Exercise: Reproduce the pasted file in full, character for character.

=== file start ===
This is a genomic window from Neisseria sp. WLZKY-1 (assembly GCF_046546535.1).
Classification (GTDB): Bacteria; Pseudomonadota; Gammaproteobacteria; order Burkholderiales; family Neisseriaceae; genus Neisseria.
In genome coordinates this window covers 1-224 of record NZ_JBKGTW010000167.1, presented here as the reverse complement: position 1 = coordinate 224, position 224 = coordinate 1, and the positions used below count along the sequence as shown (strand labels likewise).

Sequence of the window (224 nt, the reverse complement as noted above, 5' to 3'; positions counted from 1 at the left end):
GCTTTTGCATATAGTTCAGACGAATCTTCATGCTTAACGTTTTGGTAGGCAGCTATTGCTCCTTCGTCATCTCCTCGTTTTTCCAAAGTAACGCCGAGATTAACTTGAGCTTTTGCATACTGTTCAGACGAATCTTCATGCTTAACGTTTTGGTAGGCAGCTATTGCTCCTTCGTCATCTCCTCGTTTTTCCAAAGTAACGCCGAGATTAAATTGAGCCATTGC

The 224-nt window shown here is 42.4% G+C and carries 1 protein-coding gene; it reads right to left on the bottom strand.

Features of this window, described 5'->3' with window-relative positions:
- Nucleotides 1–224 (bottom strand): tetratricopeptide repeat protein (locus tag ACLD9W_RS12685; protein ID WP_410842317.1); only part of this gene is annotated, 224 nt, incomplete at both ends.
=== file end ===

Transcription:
This is a genomic window from Neisseria sp. WLZKY-1 (assembly GCF_046546535.1).
Classification (GTDB): Bacteria; Pseudomonadota; Gammaproteobacteria; order Burkholderiales; family Neisseriaceae; genus Neisseria.
In genome coordinates this window covers 1-224 of record NZ_JBKGTW010000167.1, presented here as the reverse complement: position 1 = coordinate 224, position 224 = coordinate 1, and the positions used below count along the sequence as shown (strand labels likewise).

Sequence of the window (224 nt, the reverse complement as noted above, 5' to 3'; positions counted from 1 at the left end):
GCTTTTGCATATAGTTCAGACGAATCTTCATGCTTAACGTTTTGGTAGGCAGCTATTGCTCCTTCGTCATCTCCTCGTTTTTCCAAAGTAACGCCGAGATTAACTTGAGCTTTTGCATACTGTTCAGACGAATCTTCATGCTTAACGTTTTGGTAGGCAGCTATTGCTCCTTCGTCATCTCCTCGTTTTTCCAAAGTAACGCCGAGATTAAATTGAGCCATTGC

The 224-nt window shown here is 42.4% G+C and carries 1 protein-coding gene; it reads right to left on the bottom strand.

Features of this window, described 5'->3' with window-relative positions:
- Nucleotides 1–224 (bottom strand): tetratricopeptide repeat protein (locus tag ACLD9W_RS12685; protein ID WP_410842317.1); only part of this gene is annotated, 224 nt, incomplete at both ends.